Worried About Video Poker, Cooper Vetoes Casino Night Bill
Gov. Roy Cooper vetoed legislation Wednesday that would make casino nights and some raffles already run by nonprofits officially legitimate, citing worries it could cause "unintended problems" by giving a foothold to otherwise illegal video poker.
The bill sought to fix a problem where charities already were offering games like roulette and blackjack as fundraisers, although betting anything of value in such situations is technically illegal. The legislation authorized permitting for such events by nonprofits four times a year at locations where alcohol sales are already permitted. There would be no playing with cash or cash prizes - only chips or tokens that get converted to raffle tickets.
Cooper said he's not opposed to legitimate nonprofits holding occasional game nights for worthy causes. But he believes the bill language could open the door for the video poker industry to "masquerade" as a charity.
State officials have used laws and court rulings to try to eradicate video poker and later sweepstakes parlors, where players spend money to reveal prizes through casino-style games. Critics say the games siphon money from addicted players who can't afford it.
"North Carolina law enforcement has fought for years against the for-profit video poker industry, and legitimizing charitable gambling in this way could give video poker a new way to infiltrate our communities," Cooper said in a statement. Unintended permits could be issued, he added, and "without tough criminal penalties enforcement would be difficult." Proposed penalties in the bill are misdemeanors.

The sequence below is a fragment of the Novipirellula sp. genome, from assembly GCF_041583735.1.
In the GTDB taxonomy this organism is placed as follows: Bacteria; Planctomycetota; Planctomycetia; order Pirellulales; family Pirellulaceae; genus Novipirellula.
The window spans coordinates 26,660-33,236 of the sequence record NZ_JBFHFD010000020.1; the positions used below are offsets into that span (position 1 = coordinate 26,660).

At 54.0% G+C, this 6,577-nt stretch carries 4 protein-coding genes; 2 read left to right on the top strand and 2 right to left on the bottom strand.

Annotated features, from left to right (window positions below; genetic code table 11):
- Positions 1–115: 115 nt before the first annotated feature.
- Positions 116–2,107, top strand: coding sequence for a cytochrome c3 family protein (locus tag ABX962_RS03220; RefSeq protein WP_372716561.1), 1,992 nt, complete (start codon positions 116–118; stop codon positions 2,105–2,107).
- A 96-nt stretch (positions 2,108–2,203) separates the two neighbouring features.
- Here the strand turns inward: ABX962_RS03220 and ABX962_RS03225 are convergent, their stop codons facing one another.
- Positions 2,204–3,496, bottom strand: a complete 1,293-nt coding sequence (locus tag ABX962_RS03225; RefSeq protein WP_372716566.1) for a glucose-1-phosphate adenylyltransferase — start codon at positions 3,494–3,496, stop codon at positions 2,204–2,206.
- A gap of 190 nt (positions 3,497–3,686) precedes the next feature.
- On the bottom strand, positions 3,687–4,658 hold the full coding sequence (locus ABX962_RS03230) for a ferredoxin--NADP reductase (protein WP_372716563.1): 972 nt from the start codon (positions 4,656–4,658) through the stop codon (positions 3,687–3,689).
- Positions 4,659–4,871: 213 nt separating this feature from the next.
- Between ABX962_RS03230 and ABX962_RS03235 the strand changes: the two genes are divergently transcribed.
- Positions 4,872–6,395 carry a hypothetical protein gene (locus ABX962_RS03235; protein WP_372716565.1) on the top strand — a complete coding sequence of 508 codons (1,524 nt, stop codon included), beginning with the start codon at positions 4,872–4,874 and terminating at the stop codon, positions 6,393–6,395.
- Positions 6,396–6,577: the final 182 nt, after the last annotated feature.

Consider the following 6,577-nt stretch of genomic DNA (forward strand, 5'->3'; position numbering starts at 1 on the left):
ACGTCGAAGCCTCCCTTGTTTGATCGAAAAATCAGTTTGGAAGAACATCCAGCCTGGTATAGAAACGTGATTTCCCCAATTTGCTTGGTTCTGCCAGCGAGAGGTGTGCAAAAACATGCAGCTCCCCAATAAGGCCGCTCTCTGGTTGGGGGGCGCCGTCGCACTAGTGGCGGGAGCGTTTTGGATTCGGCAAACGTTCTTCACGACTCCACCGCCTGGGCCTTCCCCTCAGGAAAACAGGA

Cooper's veto is his seventh since taking office. Republicans overrode the first five, while a sixth is pending.
The legislature plans to return in early August to consider additional overrides. While the bill passed both chambers in late June by veto-proof majorities, several senators who were absent for the final vote could swing a future vote.
Cooper also signed 13 more bills on his desk Wednesday, including one that directs driver's education curriculum and license handbooks to describe what people should expect a police officer to do during traffic stops and how to respond. A handful of other states also have passed similar requirements, which supporters hope would reduce violent or deadly encounters between motorists and officers.
The final casino-night bill also was expanded to let nonprofits hold raffles where alcohol can be lawfully served - which is currently not allowed. It also expanded the casino-night option to those organized by employers or trade associations with at least 25 workers or members that get permits and at locales were alcohol can be served. In a nod to the Eastern Band of Cherokee Indians casino in the mountains, the casino nights for nonprofits still wouldn't be authorized west of Interstate 26.
The socially conservative North Carolina Family Policy Council praised Cooper late Wednesday for the veto, saying the bill "would lead to a significant expansion of legalized gambling in our state" if enacted.
Although opposing the bill earlier, the council still had expressed hope previously on its website that with onerous provisions now removed from the final product could help regulate what had been largely unregulated gambling.
The governor still has more than 90 bills the legislature sent his way before wrapping up their primary work session this year. He must sign or veto the bills before a July 30 deadline or they'll become law without his signature. A veto-override session is scheduled for Aug. 3.